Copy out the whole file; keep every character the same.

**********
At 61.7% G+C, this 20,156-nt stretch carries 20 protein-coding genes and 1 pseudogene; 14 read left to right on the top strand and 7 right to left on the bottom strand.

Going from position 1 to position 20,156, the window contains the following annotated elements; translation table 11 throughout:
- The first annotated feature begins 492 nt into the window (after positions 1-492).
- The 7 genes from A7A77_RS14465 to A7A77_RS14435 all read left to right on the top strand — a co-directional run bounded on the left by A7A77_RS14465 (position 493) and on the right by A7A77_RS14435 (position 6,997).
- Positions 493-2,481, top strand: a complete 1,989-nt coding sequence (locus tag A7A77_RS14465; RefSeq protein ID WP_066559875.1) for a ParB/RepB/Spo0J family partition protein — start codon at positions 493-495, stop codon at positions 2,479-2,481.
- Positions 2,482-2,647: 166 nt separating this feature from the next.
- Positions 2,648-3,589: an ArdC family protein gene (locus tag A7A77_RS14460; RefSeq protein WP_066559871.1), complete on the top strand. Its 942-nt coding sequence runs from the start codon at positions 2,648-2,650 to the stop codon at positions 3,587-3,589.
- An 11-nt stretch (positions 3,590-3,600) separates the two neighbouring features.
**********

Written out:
At 61.7% G+C, this 20,156-nt stretch carries 20 protein-coding genes and 1 pseudogene; 14 read left to right on the top strand and 7 right to left on the bottom strand.

Going from position 1 to position 20,156, the window contains the following annotated elements; translation table 11 throughout:
- The first annotated feature begins 492 nt into the window (after positions 1-492).
- The 7 genes from A7A77_RS14465 to A7A77_RS14435 all read left to right on the top strand — a co-directional run bounded on the left by A7A77_RS14465 (position 493) and on the right by A7A77_RS14435 (position 6,997).
- Positions 493-2,481, top strand: a complete 1,989-nt coding sequence (locus tag A7A77_RS14465; RefSeq protein ID WP_066559875.1) for a ParB/RepB/Spo0J family partition protein — start codon at positions 493-495, stop codon at positions 2,479-2,481.
- Positions 2,482-2,647: 166 nt separating this feature from the next.
- Positions 2,648-3,589: an ArdC family protein gene (locus tag A7A77_RS14460; RefSeq protein WP_066559871.1), complete on the top strand. Its 942-nt coding sequence runs from the start codon at positions 2,648-2,650 to the stop codon at positions 3,587-3,589.
- An 11-nt stretch (positions 3,590-3,600) separates the two neighbouring features.